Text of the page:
which is the primary reason why they did it. So I really really don't
want to hear people say, Oh Citrix didn't buy Xen the hypervisor. It's
really BS. If they bought the crust, they bought the core, it's as
simple as that. The real question is then, it is ethical to wrap a thin
layer around a core GPL'd product and sell it whole. No, it's not
technically against GPL...it's pushing it. That's the point I wanted to
make and that's what I said, and people have been all over me for it as
if I don't understand the open source ecosystem.
7. Some of the examples in the open source industry right now include:
using PostgreSQL based code which is GPL'd, add a non-GPL'd replication
suite to it, and call it enterpriseDB. Using PostgreSQL based code,
tweak some variables, add some non-GPL'd code (interfaced to the GPL'd
one) to do distributed join and call it "bizgres" and "greenplum".
MySQL's Enterprise vs Community editions....the examples are all other
the place. All of them push the GPL boundary but don't violate it.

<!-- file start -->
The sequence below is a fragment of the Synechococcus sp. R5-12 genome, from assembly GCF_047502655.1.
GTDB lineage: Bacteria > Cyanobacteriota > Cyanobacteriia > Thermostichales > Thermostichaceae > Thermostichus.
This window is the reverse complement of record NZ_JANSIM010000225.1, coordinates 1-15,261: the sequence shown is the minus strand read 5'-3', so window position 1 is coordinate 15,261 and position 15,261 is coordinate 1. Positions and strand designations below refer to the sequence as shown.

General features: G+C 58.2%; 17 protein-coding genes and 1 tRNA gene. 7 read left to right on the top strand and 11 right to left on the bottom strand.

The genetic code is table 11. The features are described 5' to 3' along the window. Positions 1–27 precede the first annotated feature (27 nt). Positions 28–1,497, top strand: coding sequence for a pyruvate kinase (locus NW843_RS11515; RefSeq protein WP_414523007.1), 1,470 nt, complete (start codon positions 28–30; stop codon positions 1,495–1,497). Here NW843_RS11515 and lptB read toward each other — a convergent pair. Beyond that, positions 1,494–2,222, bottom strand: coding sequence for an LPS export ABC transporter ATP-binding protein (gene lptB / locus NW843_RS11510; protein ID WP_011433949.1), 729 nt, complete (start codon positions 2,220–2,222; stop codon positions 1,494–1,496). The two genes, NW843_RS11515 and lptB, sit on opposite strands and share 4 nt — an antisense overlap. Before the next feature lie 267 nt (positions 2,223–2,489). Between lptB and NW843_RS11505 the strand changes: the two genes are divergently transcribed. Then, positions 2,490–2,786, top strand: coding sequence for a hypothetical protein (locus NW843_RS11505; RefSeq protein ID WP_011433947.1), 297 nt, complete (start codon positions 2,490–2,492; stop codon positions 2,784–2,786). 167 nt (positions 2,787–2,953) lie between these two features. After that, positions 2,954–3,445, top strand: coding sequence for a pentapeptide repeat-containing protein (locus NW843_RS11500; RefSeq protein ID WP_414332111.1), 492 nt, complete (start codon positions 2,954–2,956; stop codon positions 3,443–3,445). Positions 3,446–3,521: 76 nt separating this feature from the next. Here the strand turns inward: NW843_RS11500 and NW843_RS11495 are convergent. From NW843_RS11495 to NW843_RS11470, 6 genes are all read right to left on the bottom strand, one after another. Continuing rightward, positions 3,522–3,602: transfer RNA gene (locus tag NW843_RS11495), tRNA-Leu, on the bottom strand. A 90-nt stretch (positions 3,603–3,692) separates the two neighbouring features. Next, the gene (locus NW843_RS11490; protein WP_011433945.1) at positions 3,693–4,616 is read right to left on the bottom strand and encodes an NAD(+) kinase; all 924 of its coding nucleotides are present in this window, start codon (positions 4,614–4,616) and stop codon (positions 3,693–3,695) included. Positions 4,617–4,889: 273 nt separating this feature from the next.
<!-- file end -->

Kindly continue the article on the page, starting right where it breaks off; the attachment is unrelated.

And what I call the "wrapper GPL" type products, and "dual licensing".
No, it's all perfect legal. From an ethics perspective...it's arguable.
Feel free to discuss this as you see fit.
Simon Crosby wrote:
Please see my response to two messages below:
Date: Fri, 14 Sep 2007 09:56:54 +0800
From: "jian zhang" <cheechuang@xxxxxxxxx>
Subject: [Xen-users] Does it legal to analysize XEN source code and
write a book about it ?
To: xen-users <xen-users@xxxxxxxxxxxxxxxxxxx>
Content-Type: text/plain; charset="iso-8859-1"
Previously we have analysize Xen source code, and we have wrote a
book about the code. BUT now, I noticed that xen has been purchased
so does it legal to publish that book???
Of course! Xen is GPL, and there are several books about it already.
Indeed you can freely use the name Xen to describe it, but you should
acknowledge the trademark, which is owned by XenSource but held in trust
for the community and licensed without royalty to any vendors that
More books are needed to help grow the community and continue to bring
the benefits of Xen to a wider audience. Thanks for your work.
Date: Thu, 13 Sep 2007 21:09:58 -0600
From: Tao Shen <taoshen1983@xxxxxxxxx>
Subject: Re: [Xen-users] Does it legal to analysize XEN source code
and write a book about it ?
To: jian zhang <cheechuang@xxxxxxxxx>
Well, my point is this: if you have "analysize"d Xen, perhaps you
shouldn't have written a book about it, at least not in English.
That's not particularly nice. Particularly given that your own analysis
is so flawed.
On the issue of Xen being purchased by Citrix, I was wondering about